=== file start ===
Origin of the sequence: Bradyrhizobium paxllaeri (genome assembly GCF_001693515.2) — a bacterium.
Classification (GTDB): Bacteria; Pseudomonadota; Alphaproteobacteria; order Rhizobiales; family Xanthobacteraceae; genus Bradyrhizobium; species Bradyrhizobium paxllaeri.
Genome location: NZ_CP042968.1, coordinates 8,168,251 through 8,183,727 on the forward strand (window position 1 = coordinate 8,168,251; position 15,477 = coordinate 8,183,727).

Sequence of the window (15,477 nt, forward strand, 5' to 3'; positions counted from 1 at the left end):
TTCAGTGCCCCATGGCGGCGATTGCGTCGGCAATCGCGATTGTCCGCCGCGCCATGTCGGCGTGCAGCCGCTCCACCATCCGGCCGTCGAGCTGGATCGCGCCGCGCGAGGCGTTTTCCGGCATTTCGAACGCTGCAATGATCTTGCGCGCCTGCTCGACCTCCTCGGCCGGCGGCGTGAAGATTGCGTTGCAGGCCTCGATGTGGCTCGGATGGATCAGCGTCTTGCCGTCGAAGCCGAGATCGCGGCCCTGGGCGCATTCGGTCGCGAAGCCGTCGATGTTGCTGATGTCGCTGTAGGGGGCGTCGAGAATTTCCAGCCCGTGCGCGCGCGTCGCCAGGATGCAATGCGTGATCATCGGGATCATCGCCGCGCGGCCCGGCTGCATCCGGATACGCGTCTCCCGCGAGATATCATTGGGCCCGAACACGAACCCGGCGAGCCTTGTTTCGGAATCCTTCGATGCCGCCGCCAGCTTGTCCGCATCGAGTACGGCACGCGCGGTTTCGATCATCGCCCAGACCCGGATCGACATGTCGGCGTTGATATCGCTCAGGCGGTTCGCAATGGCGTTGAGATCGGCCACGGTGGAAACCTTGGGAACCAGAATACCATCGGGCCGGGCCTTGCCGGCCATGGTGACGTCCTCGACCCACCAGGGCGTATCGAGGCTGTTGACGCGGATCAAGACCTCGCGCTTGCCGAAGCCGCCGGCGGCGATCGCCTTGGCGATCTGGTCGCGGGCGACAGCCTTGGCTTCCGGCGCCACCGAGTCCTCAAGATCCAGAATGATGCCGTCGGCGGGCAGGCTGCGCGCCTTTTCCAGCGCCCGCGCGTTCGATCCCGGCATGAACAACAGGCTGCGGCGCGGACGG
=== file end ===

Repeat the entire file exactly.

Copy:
Origin of the sequence: Bradyrhizobium paxllaeri (genome assembly GCF_001693515.2) — a bacterium.
Classification (GTDB): Bacteria; Pseudomonadota; Alphaproteobacteria; order Rhizobiales; family Xanthobacteraceae; genus Bradyrhizobium; species Bradyrhizobium paxllaeri.
Genome location: NZ_CP042968.1, coordinates 8,168,251 through 8,183,727 on the forward strand (window position 1 = coordinate 8,168,251; position 15,477 = coordinate 8,183,727).

Sequence of the window (15,477 nt, forward strand, 5' to 3'; positions counted from 1 at the left end):
TTCAGTGCCCCATGGCGGCGATTGCGTCGGCAATCGCGATTGTCCGCCGCGCCATGTCGGCGTGCAGCCGCTCCACCATCCGGCCGTCGAGCTGGATCGCGCCGCGCGAGGCGTTTTCCGGCATTTCGAACGCTGCAATGATCTTGCGCGCCTGCTCGACCTCCTCGGCCGGCGGCGTGAAGATTGCGTTGCAGGCCTCGATGTGGCTCGGATGGATCAGCGTCTTGCCGTCGAAGCCGAGATCGCGGCCCTGGGCGCATTCGGTCGCGAAGCCGTCGATGTTGCTGATGTCGCTGTAGGGGGCGTCGAGAATTTCCAGCCCGTGCGCGCGCGTCGCCAGGATGCAATGCGTGATCATCGGGATCATCGCCGCGCGGCCCGGCTGCATCCGGATACGCGTCTCCCGCGAGATATCATTGGGCCCGAACACGAACCCGGCGAGCCTTGTTTCGGAATCCTTCGATGCCGCCGCCAGCTTGTCCGCATCGAGTACGGCACGCGCGGTTTCGATCATCGCCCAGACCCGGATCGACATGTCGGCGTTGATATCGCTCAGGCGGTTCGCAATGGCGTTGAGATCGGCCACGGTGGAAACCTTGGGAACCAGAATACCATCGGGCCGGGCCTTGCCGGCCATGGTGACGTCCTCGACCCACCAGGGCGTATCGAGGCTGTTGACGCGGATCAAGACCTCGCGCTTGCCGAAGCCGCCGGCGGCGATCGCCTTGGCGATCTGGTCGCGGGCGACAGCCTTGGCTTCCGGCGCCACCGAGTCCTCAAGATCCAGAATGATGCCGTCGGCGGGCAGGCTGCGCGCCTTTTCCAGCGCCCGCGCGTTCGATCCCGGCATGAACAACAGGCTGCGGCGCGGACGG